I’m going to step away from my normal subject matter for once today. You’d have to have been living in a hole on the dark side of an utterly deserted island to have missed the fact that Ireland is, not to put too fine a point on it, financially up the creek.
It’s hard to avoid the news that the IMF have hit town and are not even going to lay a wreath on the grave of the Celtic Tiger. We’ve had the boom times and are now facing the bust.
I don’t write about the economy. The only stories I cover tend to be the ones that are sparked by the money running out. Even though both my books are about millionaires, when you’re writing about murder, even a farcical quasi attempt at one, money is never anything more than set dressing. Death is the same whether it takes place in leafy suburbia or in a squat. It’s egalitarian that way.
But it’s hard to ignore what’s going on in Ireland at the moment. Ireland’s party is over and the hangover has hit. We’re left with a shambles of a government and a lot of lessons still to be learnt. Ireland is the teenager with Europe, caught running up the phone bill and about to be denied car privileges for the foreseeable future. The recession we’re in the middle of has hit the world but it’s knocked us for six. Suddenly we discover that when the money was there the bills weren’t paid and the debt collectors are knocking on the door.
But what brought us to this point after so many years of prosperity? Why were the health and education systems left to fall into disrepair while the population bought holiday homes in far flung places and patio heaters bristled in every back yard? When I think about the situation this beautiful country has got itself into my heart bleeds. The situation we’ve found ourselves in has a feeling of inevitability and that’s not just because the party went on too long and we all succumbed to a national orgy of excess. The problems have been there for almost as long as the republic.
Right from the start the writing was perhaps on the wall. A health service funded by an illegal gambling operation for example. The Irish Hospital Sweepstakes were famous for a flutter across the world and Ireland ended up with an enviable network of hospitals across the country. Now those hospitals are closing or scaled down one by one. The Sweepstakes themselves ended up in a sad little scandal as it was discovered that even when the cause was a noble one corruption wasn’t far behind.
I remember listening to an episode of the old BBC radio comedy show I’m Sorry I’ll Read That Again. The show starred John Cleese and The Goodies, Bill Oddie, Graham Garden and Tim Brooke Taylor. In an episode from the 60s which involved a skit about a trip to Ireland they made a crack about finding the Irish Government sitting in a woodland glade with brown paper bags full of money. Now before all my Irish readers jump on me for referencing an Irish joke by a British show I’ll point out that it’s the subject matter of the joke I’m interested in here. The brown paper envelopes in the 60s…so reminiscent of the one businessman Ben Dunne handed former Taoiseach Charles Haughey, eliciting the now immortal response “Thanks a million big fella” back in 1991.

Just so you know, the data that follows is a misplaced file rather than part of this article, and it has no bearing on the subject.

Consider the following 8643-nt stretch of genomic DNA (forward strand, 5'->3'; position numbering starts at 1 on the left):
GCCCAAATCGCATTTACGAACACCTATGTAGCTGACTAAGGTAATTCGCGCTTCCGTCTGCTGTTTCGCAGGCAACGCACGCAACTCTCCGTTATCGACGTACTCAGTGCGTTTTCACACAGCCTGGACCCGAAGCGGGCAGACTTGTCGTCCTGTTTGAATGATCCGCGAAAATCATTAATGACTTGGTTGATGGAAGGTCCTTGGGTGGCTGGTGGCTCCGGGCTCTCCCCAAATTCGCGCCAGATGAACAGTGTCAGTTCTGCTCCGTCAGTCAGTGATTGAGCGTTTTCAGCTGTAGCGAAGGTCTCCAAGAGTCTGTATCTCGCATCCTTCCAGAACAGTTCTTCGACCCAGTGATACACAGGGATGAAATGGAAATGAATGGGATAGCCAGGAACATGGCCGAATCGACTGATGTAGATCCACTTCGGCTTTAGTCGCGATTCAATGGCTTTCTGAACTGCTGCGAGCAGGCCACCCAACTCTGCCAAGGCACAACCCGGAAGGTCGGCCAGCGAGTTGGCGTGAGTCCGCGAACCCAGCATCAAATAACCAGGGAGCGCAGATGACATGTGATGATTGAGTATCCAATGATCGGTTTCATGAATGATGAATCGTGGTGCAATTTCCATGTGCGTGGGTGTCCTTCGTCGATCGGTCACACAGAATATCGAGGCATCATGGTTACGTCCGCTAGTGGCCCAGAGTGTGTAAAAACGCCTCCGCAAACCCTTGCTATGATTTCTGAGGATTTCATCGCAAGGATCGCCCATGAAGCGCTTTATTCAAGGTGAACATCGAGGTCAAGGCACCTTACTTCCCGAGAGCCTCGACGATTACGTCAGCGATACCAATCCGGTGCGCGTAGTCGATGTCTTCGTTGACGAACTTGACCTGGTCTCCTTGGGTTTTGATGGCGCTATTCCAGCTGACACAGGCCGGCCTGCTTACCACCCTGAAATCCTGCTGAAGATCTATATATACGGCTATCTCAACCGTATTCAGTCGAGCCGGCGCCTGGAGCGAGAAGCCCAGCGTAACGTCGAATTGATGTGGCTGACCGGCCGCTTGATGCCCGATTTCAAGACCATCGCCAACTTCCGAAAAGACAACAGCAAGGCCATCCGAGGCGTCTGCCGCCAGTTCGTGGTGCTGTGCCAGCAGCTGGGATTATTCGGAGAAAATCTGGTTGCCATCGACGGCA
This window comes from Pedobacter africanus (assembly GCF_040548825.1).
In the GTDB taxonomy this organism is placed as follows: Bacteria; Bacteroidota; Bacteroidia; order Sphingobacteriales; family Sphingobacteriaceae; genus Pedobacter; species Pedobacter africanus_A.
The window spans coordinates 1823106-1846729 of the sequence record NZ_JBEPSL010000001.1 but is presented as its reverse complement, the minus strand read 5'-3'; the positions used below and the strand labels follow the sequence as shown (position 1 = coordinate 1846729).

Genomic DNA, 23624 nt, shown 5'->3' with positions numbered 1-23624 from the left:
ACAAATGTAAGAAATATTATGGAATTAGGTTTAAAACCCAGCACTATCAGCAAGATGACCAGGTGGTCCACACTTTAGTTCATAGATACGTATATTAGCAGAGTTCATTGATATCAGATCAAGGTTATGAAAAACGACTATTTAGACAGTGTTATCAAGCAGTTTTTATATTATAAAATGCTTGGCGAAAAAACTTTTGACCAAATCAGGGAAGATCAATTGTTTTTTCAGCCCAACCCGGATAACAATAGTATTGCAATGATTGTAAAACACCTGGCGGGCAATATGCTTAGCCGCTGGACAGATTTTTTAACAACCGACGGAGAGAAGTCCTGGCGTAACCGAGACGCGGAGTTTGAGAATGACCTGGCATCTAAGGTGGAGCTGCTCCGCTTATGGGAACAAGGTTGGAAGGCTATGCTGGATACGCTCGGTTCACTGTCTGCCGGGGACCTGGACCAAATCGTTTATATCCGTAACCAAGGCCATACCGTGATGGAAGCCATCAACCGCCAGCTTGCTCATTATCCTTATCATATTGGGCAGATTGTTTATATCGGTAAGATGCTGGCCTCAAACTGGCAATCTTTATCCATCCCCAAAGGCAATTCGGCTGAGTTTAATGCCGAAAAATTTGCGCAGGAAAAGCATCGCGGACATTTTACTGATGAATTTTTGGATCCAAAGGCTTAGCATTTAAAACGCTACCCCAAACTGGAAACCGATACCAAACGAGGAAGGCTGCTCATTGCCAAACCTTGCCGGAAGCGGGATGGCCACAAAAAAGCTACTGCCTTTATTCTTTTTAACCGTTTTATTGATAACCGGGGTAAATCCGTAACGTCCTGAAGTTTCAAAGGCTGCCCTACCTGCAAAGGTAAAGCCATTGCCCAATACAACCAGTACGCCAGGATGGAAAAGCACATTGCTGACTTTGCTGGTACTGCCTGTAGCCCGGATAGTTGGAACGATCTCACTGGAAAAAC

Then there’s the offshore gas deposits that would provide enough money to give Ireland a very nice little nest egg indeed. But they were sold off to Shell by Minister Ray Burke (who’s since been jailed for corruption in other, unrelated, matters) in the late 1980s.
A casual observer could be forgiven for thinking that the government (who for most of the independence of the State have comprised of Fianna Fail, with or without a minor coalition partner) have plundered the country for every cent they could get while investing as little as possible of the country’s money into the services that make a functioning economy. The observer could very well have a mental image of a robbery interrupted. As the lights come on in a bare wood panelled room the black clad robbers are stuffing as much loot into their pockets as they can before the cops arrive. There’s a filing cabinet overflowing with rifled papers, some of which are smouldering in the empty grate. When the cops do arrive our robbers fall back on tried and tested denials. “It wasn’t me Gov, no one saw me do it. You can’t prove nothing.”
Of course I’m not the casual observer. I live here and work here. It’s hard to build a fantasy scenario when you’re afraid of how much the looming budget is going to dig into your pay packet. Something really fundamental’s going to have to change here if things are going to get better and stay better. Ireland is a wonderful country, and don’t let anyone tell you different. But it’s been run into the ground by a load of people who shouldn’t have been let near a business let alone a whole country. For a republic that was born out of so much idealism it’s heartbreaking to see it brought so low. Greed and ineptitude has won out and now all that’s left is to pick up the shattered pieces. Let’s hope something better rises out of the wreckage and Ireland can learn from past mistakes.